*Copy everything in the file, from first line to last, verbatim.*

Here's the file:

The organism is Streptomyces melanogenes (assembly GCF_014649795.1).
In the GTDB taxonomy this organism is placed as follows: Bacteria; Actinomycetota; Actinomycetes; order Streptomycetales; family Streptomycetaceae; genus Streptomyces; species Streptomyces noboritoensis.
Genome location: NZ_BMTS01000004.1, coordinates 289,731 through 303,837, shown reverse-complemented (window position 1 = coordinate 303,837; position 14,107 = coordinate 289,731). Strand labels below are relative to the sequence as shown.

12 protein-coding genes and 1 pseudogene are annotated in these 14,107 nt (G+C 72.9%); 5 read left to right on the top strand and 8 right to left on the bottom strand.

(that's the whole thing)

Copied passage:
The organism is Streptomyces melanogenes (assembly GCF_014649795.1).
In the GTDB taxonomy this organism is placed as follows: Bacteria; Actinomycetota; Actinomycetes; order Streptomycetales; family Streptomycetaceae; genus Streptomyces; species Streptomyces noboritoensis.
Genome location: NZ_BMTS01000004.1, coordinates 289,731 through 303,837, shown reverse-complemented (window position 1 = coordinate 303,837; position 14,107 = coordinate 289,731). Strand labels below are relative to the sequence as shown.

12 protein-coding genes and 1 pseudogene are annotated in these 14,107 nt (G+C 72.9%); 5 read left to right on the top strand and 8 right to left on the bottom strand.